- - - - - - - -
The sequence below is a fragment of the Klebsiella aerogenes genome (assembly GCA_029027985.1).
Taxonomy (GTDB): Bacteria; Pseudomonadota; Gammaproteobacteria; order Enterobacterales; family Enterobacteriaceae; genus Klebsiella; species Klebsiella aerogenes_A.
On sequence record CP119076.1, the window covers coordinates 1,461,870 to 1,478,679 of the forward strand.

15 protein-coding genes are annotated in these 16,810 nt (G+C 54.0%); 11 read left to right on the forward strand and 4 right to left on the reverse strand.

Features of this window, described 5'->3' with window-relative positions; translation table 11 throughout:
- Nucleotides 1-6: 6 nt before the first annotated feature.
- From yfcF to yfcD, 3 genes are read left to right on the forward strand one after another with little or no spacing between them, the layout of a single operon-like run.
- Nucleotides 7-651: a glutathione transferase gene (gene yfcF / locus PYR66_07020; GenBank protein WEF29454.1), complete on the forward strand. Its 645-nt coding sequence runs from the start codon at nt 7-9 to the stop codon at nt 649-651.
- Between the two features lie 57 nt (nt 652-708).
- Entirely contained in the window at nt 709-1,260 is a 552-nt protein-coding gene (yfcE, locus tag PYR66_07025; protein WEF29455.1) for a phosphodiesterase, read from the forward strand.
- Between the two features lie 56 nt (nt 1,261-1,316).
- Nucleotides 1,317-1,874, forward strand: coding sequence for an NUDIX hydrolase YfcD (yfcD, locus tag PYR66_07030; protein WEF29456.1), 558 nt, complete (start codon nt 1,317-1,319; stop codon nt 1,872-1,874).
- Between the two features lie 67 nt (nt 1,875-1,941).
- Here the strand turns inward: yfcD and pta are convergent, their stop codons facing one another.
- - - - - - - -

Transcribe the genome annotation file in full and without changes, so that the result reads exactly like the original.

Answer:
The sequence below is a fragment of the Klebsiella aerogenes genome (assembly GCA_029027985.1).
Taxonomy (GTDB): Bacteria; Pseudomonadota; Gammaproteobacteria; order Enterobacterales; family Enterobacteriaceae; genus Klebsiella; species Klebsiella aerogenes_A.
On sequence record CP119076.1, the window covers coordinates 1,461,870 to 1,478,679 of the forward strand.

15 protein-coding genes are annotated in these 16,810 nt (G+C 54.0%); 11 read left to right on the forward strand and 4 right to left on the reverse strand.

Features of this window, described 5'->3' with window-relative positions; translation table 11 throughout:
- Nucleotides 1-6: 6 nt before the first annotated feature.
- From yfcF to yfcD, 3 genes are read left to right on the forward strand one after another with little or no spacing between them, the layout of a single operon-like run.
- Nucleotides 7-651: a glutathione transferase gene (gene yfcF / locus PYR66_07020; GenBank protein WEF29454.1), complete on the forward strand. Its 645-nt coding sequence runs from the start codon at nt 7-9 to the stop codon at nt 649-651.
- Between the two features lie 57 nt (nt 652-708).
- Entirely contained in the window at nt 709-1,260 is a 552-nt protein-coding gene (yfcE, locus tag PYR66_07025; protein WEF29455.1) for a phosphodiesterase, read from the forward strand.
- Between the two features lie 56 nt (nt 1,261-1,316).
- Nucleotides 1,317-1,874, forward strand: coding sequence for an NUDIX hydrolase YfcD (yfcD, locus tag PYR66_07030; protein WEF29456.1), 558 nt, complete (start codon nt 1,317-1,319; stop codon nt 1,872-1,874).
- Between the two features lie 67 nt (nt 1,875-1,941).
- Here the strand turns inward: yfcD and pta are convergent, their stop codons facing one another.